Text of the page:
The Curry School has become an even more valuable resource for K-12 schools addressing exploding populations of English language learners (ELLs) since adding Amanda Kibler to the teacher education faculty. Kibler’s research explores the language and literacy development of multilingual adolescents.
In the past five years since arriving at Curry, Kibler has studied home language and literacy practices of Spanish-speaking Latino preschoolers and their parents, multilingual adolescents’ longitudinal writing development, and peer interaction and social networks in linguistically diverse middle school classrooms.
“Unfortunately, ELL youth are often viewed through a deficit lens, only in terms of their limited proficiency in English,” Kibler said. Yet, they have a lot to offer. “They come with very rich cultural and linguistic resources, and as many other people have noted, monolinguals can be seen as the ones who are limited, because they know only English,” Kibler said. “In this way, the conversation is shifting to think about ELLs as ‘emergent bilinguals.’”
As she studies effective language learning in the context of mainstream classes that support the learning of both the curriculum content and English, she is also learning how teachers can create a better environment—one recognizing that linguistic diversity in a classroom is a benefit for all students.
It is becoming clear through the research literature, she said, that to become skilled English speakers, ELL students must authentically engage with other English speakers in multiple settings. Merely sitting in a class with experienced English speakers is not enough. Teachers can help by carefully structuring interactions, because not all conversations with peers are the same.
“Scaffolding and modeling are so important in creating environments in which student talk supports both content and language development,” Kibler says.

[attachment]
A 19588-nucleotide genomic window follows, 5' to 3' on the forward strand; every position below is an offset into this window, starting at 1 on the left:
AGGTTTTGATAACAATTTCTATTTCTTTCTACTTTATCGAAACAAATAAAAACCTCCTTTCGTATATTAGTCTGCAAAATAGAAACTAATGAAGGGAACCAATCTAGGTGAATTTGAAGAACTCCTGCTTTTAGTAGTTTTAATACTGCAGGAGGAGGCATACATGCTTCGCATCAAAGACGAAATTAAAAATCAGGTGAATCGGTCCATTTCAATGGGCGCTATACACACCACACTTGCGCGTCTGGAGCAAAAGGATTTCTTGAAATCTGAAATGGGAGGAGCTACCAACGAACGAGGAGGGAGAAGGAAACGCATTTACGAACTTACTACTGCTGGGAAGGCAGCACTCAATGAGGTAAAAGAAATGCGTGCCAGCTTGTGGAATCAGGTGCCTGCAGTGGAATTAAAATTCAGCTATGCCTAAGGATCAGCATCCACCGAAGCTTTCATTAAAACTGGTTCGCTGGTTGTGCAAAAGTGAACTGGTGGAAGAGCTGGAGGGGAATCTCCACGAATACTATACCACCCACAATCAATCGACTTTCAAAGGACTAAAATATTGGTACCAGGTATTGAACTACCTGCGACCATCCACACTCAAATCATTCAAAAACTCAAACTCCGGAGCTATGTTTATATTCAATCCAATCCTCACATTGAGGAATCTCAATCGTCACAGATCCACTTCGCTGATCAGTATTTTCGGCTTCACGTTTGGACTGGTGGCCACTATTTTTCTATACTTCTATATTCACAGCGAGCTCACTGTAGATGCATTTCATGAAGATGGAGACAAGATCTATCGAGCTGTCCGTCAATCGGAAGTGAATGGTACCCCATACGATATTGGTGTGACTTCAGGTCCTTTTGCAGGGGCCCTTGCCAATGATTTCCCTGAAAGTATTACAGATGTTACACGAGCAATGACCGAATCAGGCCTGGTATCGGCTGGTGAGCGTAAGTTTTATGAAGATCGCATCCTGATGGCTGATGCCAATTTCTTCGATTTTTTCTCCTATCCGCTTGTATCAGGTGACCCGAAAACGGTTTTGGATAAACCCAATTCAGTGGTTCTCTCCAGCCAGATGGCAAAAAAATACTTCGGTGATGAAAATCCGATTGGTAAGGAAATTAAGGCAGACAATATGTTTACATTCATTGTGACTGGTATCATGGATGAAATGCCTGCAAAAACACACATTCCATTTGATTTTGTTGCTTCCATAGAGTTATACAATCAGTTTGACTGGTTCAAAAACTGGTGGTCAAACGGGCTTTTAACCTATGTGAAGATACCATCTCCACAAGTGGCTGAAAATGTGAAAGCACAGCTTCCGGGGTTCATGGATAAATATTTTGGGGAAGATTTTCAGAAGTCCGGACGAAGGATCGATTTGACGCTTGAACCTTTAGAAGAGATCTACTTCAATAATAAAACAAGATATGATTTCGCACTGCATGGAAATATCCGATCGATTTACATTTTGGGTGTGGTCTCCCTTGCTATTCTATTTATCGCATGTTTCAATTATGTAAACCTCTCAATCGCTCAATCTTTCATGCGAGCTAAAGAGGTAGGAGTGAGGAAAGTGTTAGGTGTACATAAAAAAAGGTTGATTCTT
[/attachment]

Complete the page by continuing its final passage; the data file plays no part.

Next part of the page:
She is already making an impact on the field nationally, having co-authored a brief from the Understanding Language Initiative titled “Realizing Opportunities for English Learners in the Common Core English Language Arts and Disciplinary Literacy Standards” and a TESOL paper, “Changes in the Expertise of ESL Professionals: Knowledge and Action in an Era of New Standards.” (Read an Ed Week Learning the Language blog post about the latter paper by Lesli A. Maxwell and an overview of it on the Color in Colorado blog by Diane Staehr Fenner.)
Earning ESL Endorsement
Although Virginia has no specific course requirements for preparing teachers to integrate ELL students into the classroom, the need for these skills continues to grow. Virginia was among the top ten states experiencing the highest ELL population growth in the decade from 2000 to 2010.
To serve this need the Curry School offers a set of online courses for licensed teachers that fulfills Virginia’s requirements for an ESL endorsement. The courses are grounded in the latest research—some were developed by Kibler, herself—and they are taught by Curry School faculty and alumni adjuncts. Class sizes are limited to 20-25 students to cultivate a familiar community of professional learners, who often hail from all across Virginia and have experience with ELL students from a range of geographic origins.
“The courses are very flexible,” says Natasha Heny (Ph.D. ’13 English Ed), assistant professor and coordinator of our online ELL program. “They are offered at multiple times throughout the year, and there is no set sequence, so teachers can create their own path.”
The Curry School also offers a discounted tuition rate for practicing preK-12 teachers.
Read more about the Curry School’s online courses.
Headline photo by Rosa Mielsch